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Kimberly L. Hernandez v. Nebraska Department of Health & Human Services (In re Hernandez)

Hernandez v. Nebraska Department of Health & Human Services, Case No. 13-6010 (BAP 8th Cir., August 8, 2013)
The debt owed by the debtor to the Nebraska Department of Health & Human Services' ("DHHS") was in the nature of support for the debtor's child and, therefore, was a priority domestic support obligation and must be provided for in the debtor's chapter 13 plan.
Procedural context:
The debtor appealed from the bankruptcy court's ruling allowing a claim filed by the DHHS as a priority debt in the nature of a domestic support obligation.
The debtor had two children. The debtor was separated from the children's father. In 1997, a state court order required the father to pay $422 per month in child support to the debtor. Income withholding from the father's pay was authorized to enforce the order and payments were directed to the debtor. The father later died in 2005. In June 2007, one of the debtor's children was committed to the custody and control of the DHHS which paid for all costs of care through December 2008. Shortly thereafter, the DHHS informed the debtor that the child support payments pursuant to the state court order had recommenced, presumably as a result of someone stealing the identify of the deceased father and working under his social security number. The DHHS paid the debtor $1,898.94 through September 2011. The DHHS' claim is approximately 50% of this total, which represents the amount that the DHHS should have retained for its support of the one child in its care. The remaining 50% is attributed to the care of the one child who remained in the debtor's home. During the four months the debtor received these payments, the state spent over $6,000 caring for her child's out-of-home foster care. In January 2008, the DHHS sent the debtor notice of an administrative determination that the child support payments attributable to the state's ward care should have remained with the DHHS. The debtor failed to timely appeal the notice. The debtor filed a chapter 13 petition in April 2012. The bankruptcy court sustained the DHHS' objection to the debtor's plan because the plan failed to identify her debt to the DHHS as a priority domestic support obligation and failure to provide for full payment of the debt as required by Sec. 1322(a)(2) of the Bankruptcy Code. The bankruptcy court held that the source of the child support payments is not relevant to an analysis under Sec. 101(14A) and that the debt is owed to or recoverable by a governmental unit, is in the nature of support of the debtor's child, was a determination made by the DHHS under applicable non-bankruptcy law, and had not been assigned to a non-governmental entity - meeting all of the requirements under Sec. 101(14A). On appeal, the debtor argued that it is a slippery slope to include payments from an undocumented worker who stole the identify of the father as a domestic support obligation assigned to a governmental unit. The debtor also accused the DHHS of knowing the payments were fraudulently collected, not taking any action to stop the payments, and contended that the only proper claim the DHHS could make is under Sec. 523(a)(2) - but because the debtor did not commit any fraud, the debt was dischargeable. In addition, the debtor argued that the bankruptcy court should not have deferred to the DHHS' determination that the nature of the debt was for child support. The DHHS argued that under state law it had right to all of the proceeds for the state ward's support, and pointed to Eighth Circuit authority noting that the standard for determining whether a debt is in the nature of support is the function the award was intended to serve, without regard to the source of payment, and that a determination of the debt's nature is a finding of fact subject to the clearly erroneously standard. The BAP noted the elements under Sec. 101(14A) for determining that a debt is a domestic support obligation and that the only element at issue was whether the debt the debtor owed DHHS is in the nature of support for her child. The debtor argued that it was improper for the bankruptcy court to hold that the DHHS' determination of the debt carried the day. Noting that the debtor's argument was misplaced, the BAP stated that during the confirmation hearing, the bankruptcy court had made an independent determination that the nature of the debt was that of a domestic support obligation - meeting all of the required elements under Sec. 101(14A). The BAP agreed with the bankruptcy court. The BAP further noted that the fact the DHHS sought only 50% of the total paid to the debtor implied that both of the debtor's children been residing at home, the DHHS would not have sought to recoup any of the funds. Finally, the BAP held that the debtor's remaining arguments lacked merit.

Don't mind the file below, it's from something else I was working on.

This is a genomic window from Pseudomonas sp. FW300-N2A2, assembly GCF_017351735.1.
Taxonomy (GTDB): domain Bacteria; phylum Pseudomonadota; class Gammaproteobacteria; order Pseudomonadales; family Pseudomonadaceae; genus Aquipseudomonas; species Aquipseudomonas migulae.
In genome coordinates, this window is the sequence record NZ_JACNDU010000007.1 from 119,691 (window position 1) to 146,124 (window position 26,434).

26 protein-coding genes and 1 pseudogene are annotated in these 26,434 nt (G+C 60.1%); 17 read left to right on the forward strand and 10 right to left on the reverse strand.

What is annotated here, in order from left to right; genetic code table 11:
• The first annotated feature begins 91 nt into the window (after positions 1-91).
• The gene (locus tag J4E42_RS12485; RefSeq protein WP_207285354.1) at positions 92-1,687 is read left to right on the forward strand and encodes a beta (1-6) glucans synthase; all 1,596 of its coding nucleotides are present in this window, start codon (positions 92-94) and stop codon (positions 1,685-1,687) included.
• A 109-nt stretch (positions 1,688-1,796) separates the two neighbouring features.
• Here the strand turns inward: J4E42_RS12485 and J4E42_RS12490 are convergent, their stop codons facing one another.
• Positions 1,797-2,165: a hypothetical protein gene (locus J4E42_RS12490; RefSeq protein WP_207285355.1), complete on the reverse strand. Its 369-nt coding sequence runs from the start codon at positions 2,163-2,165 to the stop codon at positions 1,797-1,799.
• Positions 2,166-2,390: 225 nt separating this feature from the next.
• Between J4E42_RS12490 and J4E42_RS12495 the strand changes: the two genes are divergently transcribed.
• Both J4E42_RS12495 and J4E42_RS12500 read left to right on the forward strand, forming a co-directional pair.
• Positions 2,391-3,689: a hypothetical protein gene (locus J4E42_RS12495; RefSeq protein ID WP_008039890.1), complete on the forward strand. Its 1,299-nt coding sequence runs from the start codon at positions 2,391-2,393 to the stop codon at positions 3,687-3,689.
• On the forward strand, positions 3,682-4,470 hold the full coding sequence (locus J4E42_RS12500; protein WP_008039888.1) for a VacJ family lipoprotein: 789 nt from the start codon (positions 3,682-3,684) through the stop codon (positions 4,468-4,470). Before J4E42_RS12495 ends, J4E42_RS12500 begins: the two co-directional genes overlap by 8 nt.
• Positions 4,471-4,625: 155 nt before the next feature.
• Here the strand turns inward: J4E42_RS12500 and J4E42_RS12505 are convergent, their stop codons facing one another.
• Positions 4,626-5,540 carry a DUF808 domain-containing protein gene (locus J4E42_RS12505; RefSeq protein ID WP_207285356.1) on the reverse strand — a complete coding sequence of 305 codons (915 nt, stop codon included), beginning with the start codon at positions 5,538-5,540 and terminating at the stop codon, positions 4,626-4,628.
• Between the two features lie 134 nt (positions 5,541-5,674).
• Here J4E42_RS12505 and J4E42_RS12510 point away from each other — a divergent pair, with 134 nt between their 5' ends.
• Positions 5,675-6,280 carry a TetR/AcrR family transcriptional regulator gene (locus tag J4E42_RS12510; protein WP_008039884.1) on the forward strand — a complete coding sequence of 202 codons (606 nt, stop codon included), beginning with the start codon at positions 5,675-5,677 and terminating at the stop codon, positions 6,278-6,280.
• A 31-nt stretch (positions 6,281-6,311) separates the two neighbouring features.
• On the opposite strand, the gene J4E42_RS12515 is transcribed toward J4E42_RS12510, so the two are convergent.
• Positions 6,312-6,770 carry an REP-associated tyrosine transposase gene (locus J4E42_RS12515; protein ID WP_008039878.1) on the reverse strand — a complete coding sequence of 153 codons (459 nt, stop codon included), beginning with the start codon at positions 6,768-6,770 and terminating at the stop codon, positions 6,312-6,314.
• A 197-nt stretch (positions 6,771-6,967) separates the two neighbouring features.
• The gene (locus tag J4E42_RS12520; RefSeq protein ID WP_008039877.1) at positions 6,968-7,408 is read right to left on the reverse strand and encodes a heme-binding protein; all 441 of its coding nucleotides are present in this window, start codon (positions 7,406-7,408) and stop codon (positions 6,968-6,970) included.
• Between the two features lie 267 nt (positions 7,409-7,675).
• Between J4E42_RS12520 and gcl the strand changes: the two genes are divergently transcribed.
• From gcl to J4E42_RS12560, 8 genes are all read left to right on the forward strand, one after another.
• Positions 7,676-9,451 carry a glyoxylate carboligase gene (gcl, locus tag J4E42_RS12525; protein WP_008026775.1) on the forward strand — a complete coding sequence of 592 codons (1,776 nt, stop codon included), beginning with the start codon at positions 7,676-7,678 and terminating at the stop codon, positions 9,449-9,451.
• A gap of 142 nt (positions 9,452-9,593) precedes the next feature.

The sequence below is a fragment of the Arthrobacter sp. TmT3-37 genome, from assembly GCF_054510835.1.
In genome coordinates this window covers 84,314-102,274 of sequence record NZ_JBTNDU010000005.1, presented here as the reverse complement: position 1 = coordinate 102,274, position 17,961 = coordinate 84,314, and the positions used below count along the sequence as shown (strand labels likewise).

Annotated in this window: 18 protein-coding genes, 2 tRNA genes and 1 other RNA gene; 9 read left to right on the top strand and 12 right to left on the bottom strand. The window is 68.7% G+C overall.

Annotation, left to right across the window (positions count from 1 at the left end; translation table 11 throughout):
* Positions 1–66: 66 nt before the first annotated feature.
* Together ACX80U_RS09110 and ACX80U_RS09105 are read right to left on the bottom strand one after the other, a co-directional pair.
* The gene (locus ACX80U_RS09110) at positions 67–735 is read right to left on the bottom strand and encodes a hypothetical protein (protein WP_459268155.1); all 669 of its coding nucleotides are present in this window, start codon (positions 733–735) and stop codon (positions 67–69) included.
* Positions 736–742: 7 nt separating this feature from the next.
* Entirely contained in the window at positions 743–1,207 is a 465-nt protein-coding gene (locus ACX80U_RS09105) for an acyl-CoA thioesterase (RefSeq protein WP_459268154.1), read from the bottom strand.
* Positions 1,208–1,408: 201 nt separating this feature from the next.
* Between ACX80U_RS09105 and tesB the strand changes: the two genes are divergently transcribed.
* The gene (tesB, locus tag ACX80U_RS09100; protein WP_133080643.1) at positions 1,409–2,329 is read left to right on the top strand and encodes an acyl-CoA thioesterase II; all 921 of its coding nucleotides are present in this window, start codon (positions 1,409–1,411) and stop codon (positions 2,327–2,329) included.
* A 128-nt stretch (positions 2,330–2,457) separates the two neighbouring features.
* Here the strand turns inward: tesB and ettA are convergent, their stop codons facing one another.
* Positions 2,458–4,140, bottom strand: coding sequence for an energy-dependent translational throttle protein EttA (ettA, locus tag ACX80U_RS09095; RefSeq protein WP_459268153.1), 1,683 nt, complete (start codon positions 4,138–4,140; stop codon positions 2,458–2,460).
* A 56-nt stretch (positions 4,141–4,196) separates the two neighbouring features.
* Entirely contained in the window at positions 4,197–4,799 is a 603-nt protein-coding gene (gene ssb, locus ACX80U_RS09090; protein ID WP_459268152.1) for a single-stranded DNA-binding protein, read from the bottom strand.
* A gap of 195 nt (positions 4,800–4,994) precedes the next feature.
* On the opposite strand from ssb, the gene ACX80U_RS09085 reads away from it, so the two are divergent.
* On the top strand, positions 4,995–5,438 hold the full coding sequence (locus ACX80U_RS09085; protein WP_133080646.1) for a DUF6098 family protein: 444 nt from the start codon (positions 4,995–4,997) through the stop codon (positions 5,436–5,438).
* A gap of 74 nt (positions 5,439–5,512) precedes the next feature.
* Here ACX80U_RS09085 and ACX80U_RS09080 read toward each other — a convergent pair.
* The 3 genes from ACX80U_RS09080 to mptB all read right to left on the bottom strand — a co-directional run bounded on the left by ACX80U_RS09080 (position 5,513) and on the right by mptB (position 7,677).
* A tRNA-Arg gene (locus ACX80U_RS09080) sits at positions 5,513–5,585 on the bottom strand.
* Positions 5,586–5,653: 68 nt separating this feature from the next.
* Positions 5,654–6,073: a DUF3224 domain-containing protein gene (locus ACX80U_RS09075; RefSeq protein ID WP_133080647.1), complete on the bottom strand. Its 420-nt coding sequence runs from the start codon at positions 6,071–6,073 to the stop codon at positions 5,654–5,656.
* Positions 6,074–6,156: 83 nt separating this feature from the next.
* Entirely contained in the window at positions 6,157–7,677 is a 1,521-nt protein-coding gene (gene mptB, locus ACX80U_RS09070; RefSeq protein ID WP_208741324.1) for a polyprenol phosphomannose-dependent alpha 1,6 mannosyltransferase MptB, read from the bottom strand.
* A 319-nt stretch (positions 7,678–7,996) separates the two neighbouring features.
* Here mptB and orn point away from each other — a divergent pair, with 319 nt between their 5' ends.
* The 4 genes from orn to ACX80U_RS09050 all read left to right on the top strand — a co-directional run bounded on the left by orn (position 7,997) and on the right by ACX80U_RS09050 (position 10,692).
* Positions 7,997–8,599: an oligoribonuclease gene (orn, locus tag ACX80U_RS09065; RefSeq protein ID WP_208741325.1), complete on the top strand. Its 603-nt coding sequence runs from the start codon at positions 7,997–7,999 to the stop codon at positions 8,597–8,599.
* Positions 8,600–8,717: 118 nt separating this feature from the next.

Kressel, Schermer, and Shodeen

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